Groomers in theory and in practice

With the economy still sluggish, one way to attract new clients and increase revenue is to integrate a groomer into your practice. In addition to the income from grooming itself, it may prompt impromptu wellness visits for patients.

But it can also create some challenges. We asked Wendy Thompson, practice manager of The Parkway Veterinary Hospital in Lake Oswego, Ore., to talk about her experience with hiring and keeping a groomer in the practice.

In-house groomers: Should you have one?

The vision of being a full-service hospital brought the service of grooming to our practice in 1999. The grooming service requires a designated room that allows bathing, drying and styling for all pets in a location free from distraction.

What are the benefits of having a groomer in house?

Groomers see patients more frequently than doctors do. They have their hands physically on the patient’s entire body, allowing them to notice abnormal skin conditions, lumps, sores, tender areas, anal gland issues, toenails, teeth and ears, as well as general health and attitude changes.

A trained groomer will recognize an abnormal haircoat and choose appropriate bathing products. When pets are clean and free of tangles and matted fur, they feel better. Hygiene is a part of good health, and our groomers play an integral role in providing that.

What are the challenges of having a groomer in the practice?

Currently, certification is voluntary and standards are not enforced, so anyone can call themselves a groomer with little to no credentials. This leaves you with interviews and references from both previous employers and clients for your screening process.

While grooming schools exist, they are uncommon and tend to focus only on skill sets; they often fail to emphasize the importance of professional communication and teamwork. As an AAHA-accredited practice, we have struggled with our groomers participating in our customer-service and teamwork standards.

How we recruit

We talked with the reputable groomers in our area to educate ourselves on the professional groomer. What attributes are we looking for? How do we perform working interviews? What education and training is important?

Having some insight was helpful, but it was still a complex task. We met with our applicants in person and screened them for professional appearance and communication style. We asked them why they chose grooming as a career, how they believed grooming impacted pets, and what their challenges and goals were. We called client references and previous employers when applicable. We ran background checks and drug screens, but our biggest screening process was scheduling select grooms and having applicants demonstrate their abilities in both skill and service. Client feedback was the main influence affecting our hiring the right person.

Choosing between employee or independent contractor

We chose to hire our groomer as a paid employee of the practice. Salary was based on commission, and full benefits were offered. This allowed us to control the standards of care, service and core values we expected from our groomer. With the groomer as an employee, we could enforce employee policies, control fee structures and costs, influence the schedule, and oversee customer service and satisfaction. Being an employee of the practice can also offer a groomer the sense of belonging to a supportive team.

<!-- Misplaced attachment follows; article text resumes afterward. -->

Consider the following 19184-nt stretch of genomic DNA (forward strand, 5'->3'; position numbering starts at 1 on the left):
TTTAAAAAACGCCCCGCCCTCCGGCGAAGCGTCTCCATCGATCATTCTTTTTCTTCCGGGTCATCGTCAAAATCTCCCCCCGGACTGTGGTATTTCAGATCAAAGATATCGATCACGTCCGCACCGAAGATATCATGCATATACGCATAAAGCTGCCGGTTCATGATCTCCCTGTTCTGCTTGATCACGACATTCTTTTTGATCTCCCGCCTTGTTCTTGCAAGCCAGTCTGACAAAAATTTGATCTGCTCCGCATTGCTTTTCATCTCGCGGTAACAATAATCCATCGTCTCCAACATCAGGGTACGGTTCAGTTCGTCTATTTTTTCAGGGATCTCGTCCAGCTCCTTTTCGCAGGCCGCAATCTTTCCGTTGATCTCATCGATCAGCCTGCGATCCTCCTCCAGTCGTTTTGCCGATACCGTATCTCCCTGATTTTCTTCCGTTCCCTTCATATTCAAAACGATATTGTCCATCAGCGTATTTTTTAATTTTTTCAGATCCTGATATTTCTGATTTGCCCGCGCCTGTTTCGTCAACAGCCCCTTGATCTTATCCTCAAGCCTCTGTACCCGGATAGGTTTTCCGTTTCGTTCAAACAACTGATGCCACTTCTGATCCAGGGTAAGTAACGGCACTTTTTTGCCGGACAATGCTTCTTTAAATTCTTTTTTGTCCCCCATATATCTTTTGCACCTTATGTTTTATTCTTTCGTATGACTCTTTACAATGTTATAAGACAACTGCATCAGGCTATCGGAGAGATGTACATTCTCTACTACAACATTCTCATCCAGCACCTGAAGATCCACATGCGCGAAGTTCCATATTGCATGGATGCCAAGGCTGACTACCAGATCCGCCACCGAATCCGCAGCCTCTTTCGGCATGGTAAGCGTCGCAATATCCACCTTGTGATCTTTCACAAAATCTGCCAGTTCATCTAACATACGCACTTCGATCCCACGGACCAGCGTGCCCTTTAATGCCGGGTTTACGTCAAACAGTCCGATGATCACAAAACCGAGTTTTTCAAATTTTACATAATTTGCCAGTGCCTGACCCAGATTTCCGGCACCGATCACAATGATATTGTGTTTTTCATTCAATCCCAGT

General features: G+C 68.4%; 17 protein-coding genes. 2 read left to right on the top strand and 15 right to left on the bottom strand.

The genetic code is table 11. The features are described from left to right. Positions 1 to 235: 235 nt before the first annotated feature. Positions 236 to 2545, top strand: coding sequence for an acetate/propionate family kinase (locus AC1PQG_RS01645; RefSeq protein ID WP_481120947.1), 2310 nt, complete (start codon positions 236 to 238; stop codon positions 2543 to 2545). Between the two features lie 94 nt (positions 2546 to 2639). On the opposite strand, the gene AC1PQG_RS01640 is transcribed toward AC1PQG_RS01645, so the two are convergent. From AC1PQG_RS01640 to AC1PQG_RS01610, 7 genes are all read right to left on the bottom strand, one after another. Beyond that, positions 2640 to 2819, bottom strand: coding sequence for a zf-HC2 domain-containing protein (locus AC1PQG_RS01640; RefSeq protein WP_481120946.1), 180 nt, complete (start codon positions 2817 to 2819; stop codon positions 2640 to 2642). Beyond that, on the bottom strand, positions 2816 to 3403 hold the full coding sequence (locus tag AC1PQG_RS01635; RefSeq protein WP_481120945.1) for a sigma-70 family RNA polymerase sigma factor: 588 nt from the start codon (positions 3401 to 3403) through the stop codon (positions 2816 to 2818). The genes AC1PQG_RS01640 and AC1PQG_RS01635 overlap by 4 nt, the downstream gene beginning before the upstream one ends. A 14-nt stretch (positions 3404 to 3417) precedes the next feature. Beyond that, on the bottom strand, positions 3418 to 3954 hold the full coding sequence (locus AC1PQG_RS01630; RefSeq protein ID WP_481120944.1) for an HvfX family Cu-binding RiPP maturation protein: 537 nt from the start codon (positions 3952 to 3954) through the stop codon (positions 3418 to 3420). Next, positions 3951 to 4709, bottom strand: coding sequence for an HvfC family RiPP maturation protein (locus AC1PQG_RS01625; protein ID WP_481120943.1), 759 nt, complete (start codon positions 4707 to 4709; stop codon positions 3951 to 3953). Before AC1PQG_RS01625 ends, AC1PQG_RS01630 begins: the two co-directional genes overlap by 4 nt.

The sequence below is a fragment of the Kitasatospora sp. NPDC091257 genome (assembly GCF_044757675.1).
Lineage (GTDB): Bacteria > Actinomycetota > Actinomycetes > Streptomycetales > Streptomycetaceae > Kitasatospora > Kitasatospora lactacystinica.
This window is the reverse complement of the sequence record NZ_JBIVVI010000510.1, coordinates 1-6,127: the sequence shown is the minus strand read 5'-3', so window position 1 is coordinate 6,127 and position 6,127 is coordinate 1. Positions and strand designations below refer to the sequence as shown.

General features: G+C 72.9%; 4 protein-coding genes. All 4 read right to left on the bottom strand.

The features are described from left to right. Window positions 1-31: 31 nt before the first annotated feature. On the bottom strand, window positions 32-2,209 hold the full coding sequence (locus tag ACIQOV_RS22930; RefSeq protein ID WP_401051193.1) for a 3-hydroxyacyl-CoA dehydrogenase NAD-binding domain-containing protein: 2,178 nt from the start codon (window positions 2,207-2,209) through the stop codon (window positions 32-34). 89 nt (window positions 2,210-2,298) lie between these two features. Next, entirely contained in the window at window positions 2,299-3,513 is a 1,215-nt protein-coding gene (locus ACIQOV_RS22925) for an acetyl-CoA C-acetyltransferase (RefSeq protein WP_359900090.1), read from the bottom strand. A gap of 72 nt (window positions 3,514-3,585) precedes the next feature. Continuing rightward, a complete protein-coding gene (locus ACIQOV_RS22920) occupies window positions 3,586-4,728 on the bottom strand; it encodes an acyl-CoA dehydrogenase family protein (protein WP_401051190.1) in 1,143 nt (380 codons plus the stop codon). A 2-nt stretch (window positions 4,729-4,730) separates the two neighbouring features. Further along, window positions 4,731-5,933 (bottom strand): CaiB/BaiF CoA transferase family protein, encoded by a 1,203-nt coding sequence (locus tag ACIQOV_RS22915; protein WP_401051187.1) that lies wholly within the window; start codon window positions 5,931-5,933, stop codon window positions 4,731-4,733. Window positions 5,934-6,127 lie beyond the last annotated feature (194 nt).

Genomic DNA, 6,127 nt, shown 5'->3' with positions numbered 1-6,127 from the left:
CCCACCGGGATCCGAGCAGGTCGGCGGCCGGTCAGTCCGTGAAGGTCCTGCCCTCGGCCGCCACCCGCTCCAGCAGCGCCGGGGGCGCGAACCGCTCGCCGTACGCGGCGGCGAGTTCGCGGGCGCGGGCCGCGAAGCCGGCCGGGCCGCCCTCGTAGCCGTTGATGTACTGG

What to consider before offering grooming services

Having standards in place before opening your doors can ensure a smooth introduction. Service protocols are needed so that appropriate appointments are made. It takes longer to groom a cocker spaniel then it does a golden retriever. Without diligent scheduling you might book your groomer a 16-hour day.

The fee structure should support the groomer’s commission and benefits, overhead, cost of goods, equipment and repair, and room maintenance. Protocols for the pets who receive grooming services are also necessary. We implemented the same health and vaccine requirements that are in place for our boarding ward.

Some pleasant surprises

Not only were clients enthusiastic but we immediately filled our schedule with grooming appointments. Plus, because of our health requirements for grooming, many pets received needed services along with the grooming: yearly exam, vaccines, blood screens, and parasite testing. In addition to these services, our groomer finds infected ears, ingrown toenails, impacted anal glands, hot spots, growths, and tender areas that need veterinary care.

The actual service of grooming isn’t necessarily profitable, but the secondary service it brings is. Despite the economic downturn, our grooming schedule remains full – with a waiting list.

Grooming has been a positive service for our clients and practice. When you find a groomer who cares about the hygienic health of the pets they serve, buys into the philosophy of your practice and truly becomes part of the healthcare team, it can be a beautiful relationship.